In one of the online lectures I was recently listening to, the speaker made a very strong argument in favor of learning multiple specialties. Whereas once upon a time, a high school degree was considered a guarantee for employment, then came the age when a university degree was a minimum requirement for any decent job. Now, there are those that argue that having only one area of expertise limits a person dramatically. So whether it is computer science and medicine, or psychology and an MBA, having formally studied two different specialties, makes you all the more interesting to potential employers. And once you have these multiple specialties,  you will find that your ability to translate concepts back and forth between the two topics, has special value to many others. Of course, studying two specialties will extend your education, perhaps even by a number of years. But in our new reality of young people having a life expectancy of 80 more years, it is all right if an extra couple of years is spent solidifying your skill set. I would go farther than this and say that people will need to become accustomed to changing tracks and learning new sets of skills, relatively late into their professional lives. The world is changing so quickly that 2 to 3 decades is enough for a total revolution in many spheres. So it may very well be, even for the highest educated  person, that a great deal of their knowledge will become obsolete halfway through their career and thus they will have to retrain themselves entirely.

I don’t think it should surprise anyone that, in my perspective, the role of the technology department in a company is so critical, that at times it may even surpass the value of the medical staff and its infrastructure. This does not mean that, at least in the present day, a medical service can function without physicians. What it does mean, is that your information technology department [which handles all the software and hardware and networking and servers for the company] deserves a great deal of respect, and perhaps more importantly, requires a significant amount of resources to do its work. You can spend your money on the top medical staff available. But if you still have on staff any physician who is less experienced and less confident, then the need for a digital chart and real time online consulting becomes even more critical. Without such a consulting system, a young doctor working in the middle of the night can easily find himself being forced to make a decision without the proper expertise. And while it is true that the same young doctor could pick up the phone and discuss the case with a senior physician at home, it still remains difficult to offer solid advice when you cannot see the patient or the x-rays or the cardiogram or the throat and ear of the patient. I am more than willing to compromise and say that both the medical and technology sides of a medical service are equally critical to the success of the service.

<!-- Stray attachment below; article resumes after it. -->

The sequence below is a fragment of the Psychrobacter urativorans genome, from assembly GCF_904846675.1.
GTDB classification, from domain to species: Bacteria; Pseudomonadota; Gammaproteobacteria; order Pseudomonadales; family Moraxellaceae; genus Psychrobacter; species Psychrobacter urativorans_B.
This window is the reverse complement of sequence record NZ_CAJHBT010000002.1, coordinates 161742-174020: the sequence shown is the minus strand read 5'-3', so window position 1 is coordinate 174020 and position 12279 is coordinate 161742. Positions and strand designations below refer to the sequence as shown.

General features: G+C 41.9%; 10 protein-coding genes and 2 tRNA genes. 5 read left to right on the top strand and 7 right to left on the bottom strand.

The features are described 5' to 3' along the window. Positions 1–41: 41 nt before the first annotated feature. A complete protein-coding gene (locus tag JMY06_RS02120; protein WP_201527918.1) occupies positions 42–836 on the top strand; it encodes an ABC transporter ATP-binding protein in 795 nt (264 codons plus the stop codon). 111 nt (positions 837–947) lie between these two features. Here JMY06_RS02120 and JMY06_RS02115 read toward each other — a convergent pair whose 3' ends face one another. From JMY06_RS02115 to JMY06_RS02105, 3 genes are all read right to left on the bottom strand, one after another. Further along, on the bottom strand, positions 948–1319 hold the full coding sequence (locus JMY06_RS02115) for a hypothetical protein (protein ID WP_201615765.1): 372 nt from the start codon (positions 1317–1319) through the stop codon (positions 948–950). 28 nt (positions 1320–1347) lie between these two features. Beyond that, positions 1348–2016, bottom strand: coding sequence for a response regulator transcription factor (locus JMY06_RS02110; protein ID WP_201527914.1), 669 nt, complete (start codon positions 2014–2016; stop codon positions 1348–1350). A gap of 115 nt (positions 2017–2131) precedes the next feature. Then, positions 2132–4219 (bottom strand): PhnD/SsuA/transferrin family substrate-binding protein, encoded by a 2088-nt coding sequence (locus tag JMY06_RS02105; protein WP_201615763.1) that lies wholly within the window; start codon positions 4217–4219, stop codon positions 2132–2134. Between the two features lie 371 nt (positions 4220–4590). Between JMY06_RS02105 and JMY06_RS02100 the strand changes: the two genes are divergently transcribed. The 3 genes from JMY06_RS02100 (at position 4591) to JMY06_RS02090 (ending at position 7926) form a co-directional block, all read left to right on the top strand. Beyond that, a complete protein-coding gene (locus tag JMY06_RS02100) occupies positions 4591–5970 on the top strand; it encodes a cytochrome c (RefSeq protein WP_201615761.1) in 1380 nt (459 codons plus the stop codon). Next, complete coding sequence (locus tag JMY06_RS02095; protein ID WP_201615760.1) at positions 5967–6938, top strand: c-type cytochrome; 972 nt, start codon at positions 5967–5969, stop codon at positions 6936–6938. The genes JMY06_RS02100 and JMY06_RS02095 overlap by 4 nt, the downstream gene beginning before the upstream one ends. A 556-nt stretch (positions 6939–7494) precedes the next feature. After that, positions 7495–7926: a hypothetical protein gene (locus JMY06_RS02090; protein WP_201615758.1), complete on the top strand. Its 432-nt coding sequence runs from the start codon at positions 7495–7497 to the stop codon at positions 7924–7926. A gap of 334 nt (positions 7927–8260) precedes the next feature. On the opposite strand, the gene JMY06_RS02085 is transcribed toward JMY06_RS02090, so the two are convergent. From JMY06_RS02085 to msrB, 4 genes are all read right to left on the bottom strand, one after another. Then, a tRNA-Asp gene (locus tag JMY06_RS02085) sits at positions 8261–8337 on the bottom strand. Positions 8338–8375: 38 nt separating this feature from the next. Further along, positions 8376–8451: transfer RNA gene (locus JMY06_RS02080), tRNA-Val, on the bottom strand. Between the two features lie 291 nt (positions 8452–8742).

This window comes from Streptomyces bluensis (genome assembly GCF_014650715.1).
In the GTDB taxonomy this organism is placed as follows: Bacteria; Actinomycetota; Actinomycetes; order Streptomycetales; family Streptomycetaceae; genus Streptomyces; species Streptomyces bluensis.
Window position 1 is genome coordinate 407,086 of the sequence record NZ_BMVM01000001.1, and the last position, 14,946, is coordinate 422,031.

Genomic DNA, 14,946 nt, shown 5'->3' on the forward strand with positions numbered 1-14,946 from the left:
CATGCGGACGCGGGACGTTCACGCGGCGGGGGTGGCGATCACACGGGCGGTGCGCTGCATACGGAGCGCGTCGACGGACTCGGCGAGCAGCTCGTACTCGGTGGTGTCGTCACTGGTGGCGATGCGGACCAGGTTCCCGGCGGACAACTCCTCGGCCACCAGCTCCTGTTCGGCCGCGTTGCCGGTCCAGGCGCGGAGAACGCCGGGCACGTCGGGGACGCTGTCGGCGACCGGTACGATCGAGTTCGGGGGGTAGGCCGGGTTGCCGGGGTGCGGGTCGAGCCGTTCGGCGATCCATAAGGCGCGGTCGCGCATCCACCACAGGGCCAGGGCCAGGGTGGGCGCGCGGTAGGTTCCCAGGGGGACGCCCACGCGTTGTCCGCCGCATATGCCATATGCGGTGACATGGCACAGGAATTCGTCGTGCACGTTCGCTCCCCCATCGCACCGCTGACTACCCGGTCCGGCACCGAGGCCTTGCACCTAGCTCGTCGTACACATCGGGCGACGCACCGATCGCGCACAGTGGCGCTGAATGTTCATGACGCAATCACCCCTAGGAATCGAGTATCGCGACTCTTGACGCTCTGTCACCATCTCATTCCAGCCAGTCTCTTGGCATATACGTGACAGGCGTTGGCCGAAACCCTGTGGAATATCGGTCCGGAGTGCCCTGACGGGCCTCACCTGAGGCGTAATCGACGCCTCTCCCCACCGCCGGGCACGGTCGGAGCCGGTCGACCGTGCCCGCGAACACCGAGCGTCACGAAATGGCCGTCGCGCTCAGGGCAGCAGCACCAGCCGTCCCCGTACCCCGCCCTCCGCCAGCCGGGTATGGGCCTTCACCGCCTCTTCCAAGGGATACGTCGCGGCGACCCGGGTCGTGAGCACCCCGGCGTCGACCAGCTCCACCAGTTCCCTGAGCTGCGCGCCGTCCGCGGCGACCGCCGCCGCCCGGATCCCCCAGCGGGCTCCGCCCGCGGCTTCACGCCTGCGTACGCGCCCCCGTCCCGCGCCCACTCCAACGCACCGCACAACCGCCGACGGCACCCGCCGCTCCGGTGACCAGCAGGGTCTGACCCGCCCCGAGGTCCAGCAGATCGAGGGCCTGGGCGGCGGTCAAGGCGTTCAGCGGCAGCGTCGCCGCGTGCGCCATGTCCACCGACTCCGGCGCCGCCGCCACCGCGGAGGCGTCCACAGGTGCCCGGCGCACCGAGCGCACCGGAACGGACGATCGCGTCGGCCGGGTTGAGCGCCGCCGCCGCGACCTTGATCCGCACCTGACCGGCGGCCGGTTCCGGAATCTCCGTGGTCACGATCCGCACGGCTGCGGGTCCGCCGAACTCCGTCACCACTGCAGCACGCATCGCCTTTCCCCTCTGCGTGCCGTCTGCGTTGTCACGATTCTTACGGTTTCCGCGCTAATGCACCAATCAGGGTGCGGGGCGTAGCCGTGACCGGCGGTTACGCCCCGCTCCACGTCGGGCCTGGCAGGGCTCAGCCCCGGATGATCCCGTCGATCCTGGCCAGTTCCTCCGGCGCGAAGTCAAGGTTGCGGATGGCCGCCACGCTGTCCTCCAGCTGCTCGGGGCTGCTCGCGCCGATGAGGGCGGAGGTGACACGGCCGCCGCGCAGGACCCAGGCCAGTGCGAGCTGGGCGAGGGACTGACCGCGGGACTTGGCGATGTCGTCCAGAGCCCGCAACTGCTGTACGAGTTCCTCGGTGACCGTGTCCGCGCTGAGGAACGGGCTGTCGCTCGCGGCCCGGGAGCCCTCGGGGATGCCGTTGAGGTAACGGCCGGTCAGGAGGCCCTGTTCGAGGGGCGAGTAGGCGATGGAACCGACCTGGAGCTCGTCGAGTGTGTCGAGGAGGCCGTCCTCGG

Unfortunately, I have read too many cases where the IT department is taken for granted and effectively neglected. Eventually, such a company will falter. I hope as this time goes by, there will be a recognition of the fact that in the new world of medicine there must be a strong collaboration between the technology experts and the physicians. When this does happen, you see tremendous results. But when a CEO thinks he can save money by reducing the investment in IT, the negative effect of such a move will soon become evident.

I would very much like to hear other people’s stories related to technology and medicine. I welcome all opinions, for and against my viewpoint. We need to discuss this. If we do not, then we will likely miss critical opportunities, and that would be unfortunate.

Thanks for listening

About the Author
Dr. Nahum Kovalski received his bachelor's of science in computer science and his medical degree in Canada. He came to Israel in 1991 and married his wife of 22 years in 1992. He has 3 amazing children and has lived in Jerusalem since making Aliyah. Dr. Kovalski was with TEREM Emergency Medical Services for 21 years until June of 2014, and is now a private consultant on medicine and technology.